Monday, May 15, 2006

Goodbye, tortured rationale

Justice Tom Parker got all worked up earlier this year when his Alabama Supreme Court colleagues obeyed Roper v. Simmons, the U.S. Supreme Court decision that declared executions of juvenile offenders were unconstitutional. He said the state court should have "declined to follow" the ruling to give the Supremes "a second chance to get it right."

Yet what happened after the state supreme court vacated the death sentence in question? Attorney General Troy King appealed the decision to the U.S. Supreme Court. Yes, the feds in fact got that "second chance" about which Parker was so concerned, and no open judicial rebellion was needed to make it happen.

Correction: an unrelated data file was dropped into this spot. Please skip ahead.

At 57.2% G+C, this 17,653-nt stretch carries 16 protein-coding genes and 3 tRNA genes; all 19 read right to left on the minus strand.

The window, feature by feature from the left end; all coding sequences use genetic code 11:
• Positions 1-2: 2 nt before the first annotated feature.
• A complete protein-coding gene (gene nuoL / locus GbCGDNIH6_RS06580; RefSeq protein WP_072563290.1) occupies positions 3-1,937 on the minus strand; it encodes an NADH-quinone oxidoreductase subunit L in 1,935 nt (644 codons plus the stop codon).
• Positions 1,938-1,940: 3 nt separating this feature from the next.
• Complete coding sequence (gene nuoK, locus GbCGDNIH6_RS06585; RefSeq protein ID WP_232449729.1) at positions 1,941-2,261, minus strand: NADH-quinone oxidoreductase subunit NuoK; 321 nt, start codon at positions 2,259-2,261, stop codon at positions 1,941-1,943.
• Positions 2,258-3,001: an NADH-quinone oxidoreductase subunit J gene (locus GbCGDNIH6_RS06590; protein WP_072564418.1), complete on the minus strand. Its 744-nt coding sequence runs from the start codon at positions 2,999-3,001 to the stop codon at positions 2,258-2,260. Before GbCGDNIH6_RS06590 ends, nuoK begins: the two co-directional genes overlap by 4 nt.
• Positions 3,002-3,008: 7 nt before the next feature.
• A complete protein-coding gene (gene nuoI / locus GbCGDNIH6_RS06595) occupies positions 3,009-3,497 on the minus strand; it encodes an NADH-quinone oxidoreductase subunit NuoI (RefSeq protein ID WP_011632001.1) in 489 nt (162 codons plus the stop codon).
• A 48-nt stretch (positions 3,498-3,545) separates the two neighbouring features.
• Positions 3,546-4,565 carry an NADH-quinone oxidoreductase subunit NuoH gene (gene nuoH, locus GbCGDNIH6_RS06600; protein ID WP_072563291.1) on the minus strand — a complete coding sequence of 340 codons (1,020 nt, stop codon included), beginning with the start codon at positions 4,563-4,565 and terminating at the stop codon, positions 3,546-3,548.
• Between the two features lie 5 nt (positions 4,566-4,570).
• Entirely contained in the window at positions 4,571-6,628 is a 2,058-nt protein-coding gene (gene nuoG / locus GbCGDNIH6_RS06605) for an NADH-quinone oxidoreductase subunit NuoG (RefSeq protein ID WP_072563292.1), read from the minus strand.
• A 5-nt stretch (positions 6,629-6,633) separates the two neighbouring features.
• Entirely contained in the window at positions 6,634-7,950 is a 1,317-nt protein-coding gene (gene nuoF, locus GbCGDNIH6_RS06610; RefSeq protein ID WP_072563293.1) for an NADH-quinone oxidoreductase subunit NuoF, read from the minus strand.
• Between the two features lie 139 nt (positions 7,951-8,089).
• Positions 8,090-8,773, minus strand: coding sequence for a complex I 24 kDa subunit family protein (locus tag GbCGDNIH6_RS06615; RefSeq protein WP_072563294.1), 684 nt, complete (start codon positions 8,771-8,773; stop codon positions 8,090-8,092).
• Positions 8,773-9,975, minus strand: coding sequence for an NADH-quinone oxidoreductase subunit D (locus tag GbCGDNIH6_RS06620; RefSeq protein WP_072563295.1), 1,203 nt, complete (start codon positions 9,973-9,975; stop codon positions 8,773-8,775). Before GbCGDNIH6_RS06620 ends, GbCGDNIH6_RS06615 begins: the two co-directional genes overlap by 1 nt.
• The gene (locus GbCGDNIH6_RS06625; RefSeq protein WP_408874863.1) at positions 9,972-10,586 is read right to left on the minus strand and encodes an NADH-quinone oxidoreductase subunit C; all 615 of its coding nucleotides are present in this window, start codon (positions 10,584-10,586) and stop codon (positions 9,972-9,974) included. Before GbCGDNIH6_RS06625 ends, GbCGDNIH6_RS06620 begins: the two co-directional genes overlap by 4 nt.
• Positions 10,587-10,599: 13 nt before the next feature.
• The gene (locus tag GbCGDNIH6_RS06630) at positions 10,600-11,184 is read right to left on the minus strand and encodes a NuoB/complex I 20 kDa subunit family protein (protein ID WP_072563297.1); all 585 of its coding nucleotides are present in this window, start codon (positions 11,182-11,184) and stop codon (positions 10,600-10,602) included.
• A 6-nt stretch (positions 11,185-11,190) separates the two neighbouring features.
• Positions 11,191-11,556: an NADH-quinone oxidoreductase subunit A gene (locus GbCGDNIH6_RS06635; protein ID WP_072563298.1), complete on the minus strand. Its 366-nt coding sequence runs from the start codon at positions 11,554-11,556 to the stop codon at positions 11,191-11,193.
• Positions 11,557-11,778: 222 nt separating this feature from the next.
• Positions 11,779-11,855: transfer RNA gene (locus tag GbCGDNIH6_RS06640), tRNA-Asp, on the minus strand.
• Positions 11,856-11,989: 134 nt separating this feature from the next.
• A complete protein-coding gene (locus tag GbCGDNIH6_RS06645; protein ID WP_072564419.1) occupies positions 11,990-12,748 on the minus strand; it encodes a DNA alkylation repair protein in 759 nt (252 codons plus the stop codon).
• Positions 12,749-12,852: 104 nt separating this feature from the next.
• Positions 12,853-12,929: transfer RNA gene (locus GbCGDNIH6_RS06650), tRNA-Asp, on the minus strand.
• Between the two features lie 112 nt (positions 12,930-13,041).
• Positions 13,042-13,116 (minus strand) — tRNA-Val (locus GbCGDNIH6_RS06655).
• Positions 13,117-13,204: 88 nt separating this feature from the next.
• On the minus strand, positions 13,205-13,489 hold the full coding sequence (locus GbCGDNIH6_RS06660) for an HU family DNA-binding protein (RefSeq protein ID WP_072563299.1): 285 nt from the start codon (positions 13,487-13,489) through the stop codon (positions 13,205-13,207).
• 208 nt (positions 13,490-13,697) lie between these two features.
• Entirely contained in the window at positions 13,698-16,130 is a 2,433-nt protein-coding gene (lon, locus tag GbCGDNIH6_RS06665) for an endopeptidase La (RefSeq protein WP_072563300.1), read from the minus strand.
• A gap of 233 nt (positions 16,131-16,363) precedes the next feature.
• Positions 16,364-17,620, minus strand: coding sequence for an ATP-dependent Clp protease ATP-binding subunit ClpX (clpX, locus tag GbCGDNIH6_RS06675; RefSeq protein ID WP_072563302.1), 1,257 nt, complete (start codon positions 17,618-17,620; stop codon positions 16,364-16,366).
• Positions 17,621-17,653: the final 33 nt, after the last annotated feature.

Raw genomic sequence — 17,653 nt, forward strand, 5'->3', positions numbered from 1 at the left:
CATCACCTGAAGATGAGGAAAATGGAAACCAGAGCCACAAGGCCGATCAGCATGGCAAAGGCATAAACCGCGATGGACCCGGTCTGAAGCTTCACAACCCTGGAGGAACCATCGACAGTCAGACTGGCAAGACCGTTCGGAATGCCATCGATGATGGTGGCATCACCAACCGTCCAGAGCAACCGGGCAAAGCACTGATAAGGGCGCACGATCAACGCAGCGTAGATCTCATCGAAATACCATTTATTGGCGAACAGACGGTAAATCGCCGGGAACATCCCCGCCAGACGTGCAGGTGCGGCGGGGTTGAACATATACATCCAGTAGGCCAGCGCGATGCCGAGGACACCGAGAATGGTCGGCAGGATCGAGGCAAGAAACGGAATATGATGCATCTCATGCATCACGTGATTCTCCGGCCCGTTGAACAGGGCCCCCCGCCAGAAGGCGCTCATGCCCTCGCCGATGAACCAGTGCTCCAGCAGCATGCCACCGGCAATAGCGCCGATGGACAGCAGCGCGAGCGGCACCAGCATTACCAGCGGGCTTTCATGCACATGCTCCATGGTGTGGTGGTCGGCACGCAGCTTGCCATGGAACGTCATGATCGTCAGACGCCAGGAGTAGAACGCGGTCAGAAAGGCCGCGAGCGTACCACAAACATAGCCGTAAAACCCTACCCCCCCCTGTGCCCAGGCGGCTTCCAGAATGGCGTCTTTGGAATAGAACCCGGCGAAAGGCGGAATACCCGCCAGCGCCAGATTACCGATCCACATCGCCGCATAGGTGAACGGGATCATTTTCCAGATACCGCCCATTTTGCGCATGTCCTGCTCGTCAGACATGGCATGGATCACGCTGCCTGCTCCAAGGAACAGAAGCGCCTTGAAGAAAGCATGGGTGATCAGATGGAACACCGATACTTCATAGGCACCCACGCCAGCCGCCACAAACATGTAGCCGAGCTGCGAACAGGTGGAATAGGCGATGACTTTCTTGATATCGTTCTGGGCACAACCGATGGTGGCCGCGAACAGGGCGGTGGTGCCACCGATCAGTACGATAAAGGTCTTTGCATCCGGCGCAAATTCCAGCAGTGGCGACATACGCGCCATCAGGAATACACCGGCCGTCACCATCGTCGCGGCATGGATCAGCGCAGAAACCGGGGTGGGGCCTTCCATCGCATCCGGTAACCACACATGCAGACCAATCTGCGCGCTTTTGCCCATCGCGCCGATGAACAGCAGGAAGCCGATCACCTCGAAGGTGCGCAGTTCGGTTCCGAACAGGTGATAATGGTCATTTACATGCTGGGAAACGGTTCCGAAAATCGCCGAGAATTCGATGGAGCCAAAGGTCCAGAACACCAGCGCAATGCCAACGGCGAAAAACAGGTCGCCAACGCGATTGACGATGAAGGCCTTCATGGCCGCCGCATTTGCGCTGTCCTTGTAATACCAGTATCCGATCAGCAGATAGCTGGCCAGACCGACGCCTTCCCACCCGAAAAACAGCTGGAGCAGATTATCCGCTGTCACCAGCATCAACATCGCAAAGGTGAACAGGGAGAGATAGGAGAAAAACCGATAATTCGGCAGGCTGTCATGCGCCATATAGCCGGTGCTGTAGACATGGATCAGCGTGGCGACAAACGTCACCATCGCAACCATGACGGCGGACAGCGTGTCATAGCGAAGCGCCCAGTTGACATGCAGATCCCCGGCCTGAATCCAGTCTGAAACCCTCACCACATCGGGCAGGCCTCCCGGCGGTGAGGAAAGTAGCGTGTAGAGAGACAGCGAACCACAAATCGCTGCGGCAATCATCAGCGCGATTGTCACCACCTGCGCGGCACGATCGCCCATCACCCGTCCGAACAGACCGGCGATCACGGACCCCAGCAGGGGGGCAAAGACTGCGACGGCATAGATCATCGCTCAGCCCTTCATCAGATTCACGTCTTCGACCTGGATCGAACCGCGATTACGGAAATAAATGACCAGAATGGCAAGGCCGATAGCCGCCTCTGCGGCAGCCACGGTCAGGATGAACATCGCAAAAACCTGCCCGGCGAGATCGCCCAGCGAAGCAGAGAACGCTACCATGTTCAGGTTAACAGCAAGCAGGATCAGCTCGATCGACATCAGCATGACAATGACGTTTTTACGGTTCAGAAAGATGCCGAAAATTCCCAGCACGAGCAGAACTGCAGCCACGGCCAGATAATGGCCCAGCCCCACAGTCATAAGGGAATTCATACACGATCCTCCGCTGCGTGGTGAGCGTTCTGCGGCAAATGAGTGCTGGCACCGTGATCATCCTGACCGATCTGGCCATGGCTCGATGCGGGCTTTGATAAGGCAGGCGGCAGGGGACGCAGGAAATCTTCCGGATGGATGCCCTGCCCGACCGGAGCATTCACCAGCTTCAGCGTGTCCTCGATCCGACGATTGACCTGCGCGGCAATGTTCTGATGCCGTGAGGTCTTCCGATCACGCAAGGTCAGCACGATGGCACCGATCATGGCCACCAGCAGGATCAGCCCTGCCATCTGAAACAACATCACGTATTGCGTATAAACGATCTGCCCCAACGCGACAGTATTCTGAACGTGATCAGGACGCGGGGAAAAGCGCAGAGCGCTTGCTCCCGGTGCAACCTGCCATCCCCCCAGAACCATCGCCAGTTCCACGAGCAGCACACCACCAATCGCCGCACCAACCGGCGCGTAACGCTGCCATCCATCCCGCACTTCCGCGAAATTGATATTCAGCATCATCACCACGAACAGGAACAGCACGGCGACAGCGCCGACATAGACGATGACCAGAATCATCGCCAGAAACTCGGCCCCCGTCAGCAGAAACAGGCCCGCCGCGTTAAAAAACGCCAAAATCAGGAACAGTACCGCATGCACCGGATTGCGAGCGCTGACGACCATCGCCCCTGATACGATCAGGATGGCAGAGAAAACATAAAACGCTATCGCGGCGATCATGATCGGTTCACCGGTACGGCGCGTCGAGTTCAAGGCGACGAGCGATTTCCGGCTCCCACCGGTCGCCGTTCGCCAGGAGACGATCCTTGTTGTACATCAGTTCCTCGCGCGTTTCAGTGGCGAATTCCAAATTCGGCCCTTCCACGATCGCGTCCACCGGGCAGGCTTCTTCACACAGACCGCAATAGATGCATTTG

Funny how that works, huh?


Anonymous Anonymous said...

The only reason Troy King submitted the cert petition in the Adams case was because of the attention focused on the case by Tom Parker's op-ed.

4:01 AM  
Blogger Alabamian said...

Perhaps, anonymous commenter. Or perhaps the post hoc principle applies. In any case, the appeal is a waste of time and money considering that all five justices who were in the Roper majority remain on the Supreme Court.

8:40 AM  

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